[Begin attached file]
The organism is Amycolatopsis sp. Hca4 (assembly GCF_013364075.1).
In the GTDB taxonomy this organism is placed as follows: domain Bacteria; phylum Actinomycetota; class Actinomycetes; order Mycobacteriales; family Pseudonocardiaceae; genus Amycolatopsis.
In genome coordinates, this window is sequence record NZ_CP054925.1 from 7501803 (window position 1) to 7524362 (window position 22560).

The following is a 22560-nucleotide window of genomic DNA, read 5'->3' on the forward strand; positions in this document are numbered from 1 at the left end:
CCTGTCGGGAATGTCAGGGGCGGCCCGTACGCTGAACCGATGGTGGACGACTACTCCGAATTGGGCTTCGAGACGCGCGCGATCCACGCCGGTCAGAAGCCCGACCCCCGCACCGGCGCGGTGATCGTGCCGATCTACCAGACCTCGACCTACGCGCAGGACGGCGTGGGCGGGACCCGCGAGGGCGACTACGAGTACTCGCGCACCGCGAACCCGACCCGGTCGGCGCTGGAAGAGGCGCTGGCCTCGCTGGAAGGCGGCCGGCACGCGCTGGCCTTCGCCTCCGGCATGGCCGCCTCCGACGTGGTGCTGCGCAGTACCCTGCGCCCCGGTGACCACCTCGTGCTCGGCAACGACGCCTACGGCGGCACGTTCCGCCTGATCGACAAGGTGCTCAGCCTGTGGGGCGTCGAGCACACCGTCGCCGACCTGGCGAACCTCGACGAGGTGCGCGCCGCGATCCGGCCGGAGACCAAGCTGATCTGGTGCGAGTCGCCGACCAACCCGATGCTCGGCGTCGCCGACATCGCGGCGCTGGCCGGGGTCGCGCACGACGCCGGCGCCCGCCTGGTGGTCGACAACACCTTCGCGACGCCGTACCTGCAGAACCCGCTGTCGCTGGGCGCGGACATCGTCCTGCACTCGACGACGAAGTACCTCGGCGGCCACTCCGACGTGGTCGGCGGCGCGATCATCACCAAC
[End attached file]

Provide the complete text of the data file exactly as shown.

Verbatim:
The organism is Amycolatopsis sp. Hca4 (assembly GCF_013364075.1).
In the GTDB taxonomy this organism is placed as follows: domain Bacteria; phylum Actinomycetota; class Actinomycetes; order Mycobacteriales; family Pseudonocardiaceae; genus Amycolatopsis.
In genome coordinates, this window is sequence record NZ_CP054925.1 from 7501803 (window position 1) to 7524362 (window position 22560).

The following is a 22560-nucleotide window of genomic DNA, read 5'->3' on the forward strand; positions in this document are numbered from 1 at the left end:
CCTGTCGGGAATGTCAGGGGCGGCCCGTACGCTGAACCGATGGTGGACGACTACTCCGAATTGGGCTTCGAGACGCGCGCGATCCACGCCGGTCAGAAGCCCGACCCCCGCACCGGCGCGGTGATCGTGCCGATCTACCAGACCTCGACCTACGCGCAGGACGGCGTGGGCGGGACCCGCGAGGGCGACTACGAGTACTCGCGCACCGCGAACCCGACCCGGTCGGCGCTGGAAGAGGCGCTGGCCTCGCTGGAAGGCGGCCGGCACGCGCTGGCCTTCGCCTCCGGCATGGCCGCCTCCGACGTGGTGCTGCGCAGTACCCTGCGCCCCGGTGACCACCTCGTGCTCGGCAACGACGCCTACGGCGGCACGTTCCGCCTGATCGACAAGGTGCTCAGCCTGTGGGGCGTCGAGCACACCGTCGCCGACCTGGCGAACCTCGACGAGGTGCGCGCCGCGATCCGGCCGGAGACCAAGCTGATCTGGTGCGAGTCGCCGACCAACCCGATGCTCGGCGTCGCCGACATCGCGGCGCTGGCCGGGGTCGCGCACGACGCCGGCGCCCGCCTGGTGGTCGACAACACCTTCGCGACGCCGTACCTGCAGAACCCGCTGTCGCTGGGCGCGGACATCGTCCTGCACTCGACGACGAAGTACCTCGGCGGCCACTCCGACGTGGTCGGCGGCGCGATCATCACCAAC